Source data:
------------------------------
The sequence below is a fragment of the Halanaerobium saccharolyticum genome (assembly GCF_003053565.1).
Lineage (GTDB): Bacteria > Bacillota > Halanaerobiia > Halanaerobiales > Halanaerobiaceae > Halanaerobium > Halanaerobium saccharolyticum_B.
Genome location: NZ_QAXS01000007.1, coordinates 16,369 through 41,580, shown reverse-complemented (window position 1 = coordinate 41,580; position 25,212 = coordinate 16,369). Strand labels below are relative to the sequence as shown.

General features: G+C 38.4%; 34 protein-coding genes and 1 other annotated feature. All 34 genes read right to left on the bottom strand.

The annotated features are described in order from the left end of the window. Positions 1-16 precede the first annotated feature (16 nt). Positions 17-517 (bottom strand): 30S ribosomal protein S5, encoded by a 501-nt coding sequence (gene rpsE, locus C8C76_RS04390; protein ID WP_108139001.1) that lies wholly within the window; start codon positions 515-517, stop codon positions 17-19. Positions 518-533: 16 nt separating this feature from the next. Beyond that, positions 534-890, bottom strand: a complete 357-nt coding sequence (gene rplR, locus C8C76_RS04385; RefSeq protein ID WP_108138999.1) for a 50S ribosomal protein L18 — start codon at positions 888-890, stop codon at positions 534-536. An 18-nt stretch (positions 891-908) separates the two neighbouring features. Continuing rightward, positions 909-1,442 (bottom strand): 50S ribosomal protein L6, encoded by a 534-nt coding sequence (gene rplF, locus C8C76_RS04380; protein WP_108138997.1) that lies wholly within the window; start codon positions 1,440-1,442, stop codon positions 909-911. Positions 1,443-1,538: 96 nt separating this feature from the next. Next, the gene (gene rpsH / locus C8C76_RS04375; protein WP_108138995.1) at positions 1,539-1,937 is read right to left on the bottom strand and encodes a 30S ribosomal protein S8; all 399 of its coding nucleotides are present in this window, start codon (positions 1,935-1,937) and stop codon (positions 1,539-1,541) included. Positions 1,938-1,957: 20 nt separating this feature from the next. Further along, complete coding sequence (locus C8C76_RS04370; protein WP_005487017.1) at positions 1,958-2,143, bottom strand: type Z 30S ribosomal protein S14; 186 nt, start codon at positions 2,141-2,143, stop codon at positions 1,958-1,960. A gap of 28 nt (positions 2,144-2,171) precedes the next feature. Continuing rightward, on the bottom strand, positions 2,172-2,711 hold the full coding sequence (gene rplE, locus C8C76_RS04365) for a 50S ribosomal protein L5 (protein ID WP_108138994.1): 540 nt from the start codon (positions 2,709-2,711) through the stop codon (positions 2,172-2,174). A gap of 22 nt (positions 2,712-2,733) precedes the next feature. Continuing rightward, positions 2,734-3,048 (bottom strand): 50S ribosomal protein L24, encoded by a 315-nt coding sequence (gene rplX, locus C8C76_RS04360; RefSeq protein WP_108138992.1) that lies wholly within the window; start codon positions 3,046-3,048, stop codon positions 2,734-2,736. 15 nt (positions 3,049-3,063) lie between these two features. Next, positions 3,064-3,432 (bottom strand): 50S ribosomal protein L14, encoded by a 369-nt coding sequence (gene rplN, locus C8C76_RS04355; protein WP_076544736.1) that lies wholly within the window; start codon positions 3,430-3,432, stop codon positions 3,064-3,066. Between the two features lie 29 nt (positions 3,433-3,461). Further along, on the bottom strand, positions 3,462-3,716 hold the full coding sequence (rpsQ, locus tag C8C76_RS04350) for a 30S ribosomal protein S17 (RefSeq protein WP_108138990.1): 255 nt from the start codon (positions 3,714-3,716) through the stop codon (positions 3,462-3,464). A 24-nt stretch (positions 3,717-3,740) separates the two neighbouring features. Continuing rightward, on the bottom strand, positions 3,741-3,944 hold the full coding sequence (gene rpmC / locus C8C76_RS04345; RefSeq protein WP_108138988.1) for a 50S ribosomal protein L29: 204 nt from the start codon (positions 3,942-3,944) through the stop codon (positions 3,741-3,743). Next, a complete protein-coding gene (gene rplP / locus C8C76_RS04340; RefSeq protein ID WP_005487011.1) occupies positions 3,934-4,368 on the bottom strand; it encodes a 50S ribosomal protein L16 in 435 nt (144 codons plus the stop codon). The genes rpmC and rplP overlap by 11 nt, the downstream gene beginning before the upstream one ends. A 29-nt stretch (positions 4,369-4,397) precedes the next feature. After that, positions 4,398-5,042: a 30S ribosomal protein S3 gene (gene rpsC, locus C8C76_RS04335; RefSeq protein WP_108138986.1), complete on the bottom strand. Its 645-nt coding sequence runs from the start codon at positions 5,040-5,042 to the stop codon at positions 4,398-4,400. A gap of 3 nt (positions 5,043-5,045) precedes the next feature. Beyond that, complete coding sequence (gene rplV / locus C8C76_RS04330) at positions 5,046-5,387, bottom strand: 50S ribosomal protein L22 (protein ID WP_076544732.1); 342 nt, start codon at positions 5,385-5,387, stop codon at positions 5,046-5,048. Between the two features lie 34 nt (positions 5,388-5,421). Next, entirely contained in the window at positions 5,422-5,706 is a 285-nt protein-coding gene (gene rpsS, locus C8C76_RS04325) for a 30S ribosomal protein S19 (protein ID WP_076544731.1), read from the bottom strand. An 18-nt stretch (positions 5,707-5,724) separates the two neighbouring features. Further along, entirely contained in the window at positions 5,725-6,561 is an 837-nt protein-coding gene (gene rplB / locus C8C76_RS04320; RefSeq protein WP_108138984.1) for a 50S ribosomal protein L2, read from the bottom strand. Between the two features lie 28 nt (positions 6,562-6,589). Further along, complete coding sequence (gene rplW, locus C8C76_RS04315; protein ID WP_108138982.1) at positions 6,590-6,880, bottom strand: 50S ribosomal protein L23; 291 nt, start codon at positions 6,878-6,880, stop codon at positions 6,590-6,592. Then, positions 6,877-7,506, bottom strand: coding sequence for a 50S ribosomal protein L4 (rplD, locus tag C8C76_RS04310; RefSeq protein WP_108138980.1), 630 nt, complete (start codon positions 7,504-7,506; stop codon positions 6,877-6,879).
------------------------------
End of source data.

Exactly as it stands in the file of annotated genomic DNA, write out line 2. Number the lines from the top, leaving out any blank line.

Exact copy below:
Lineage (GTDB): Bacteria > Bacillota > Halanaerobiia > Halanaerobiales > Halanaerobiaceae > Halanaerobium > Halanaerobium saccharolyticum_B.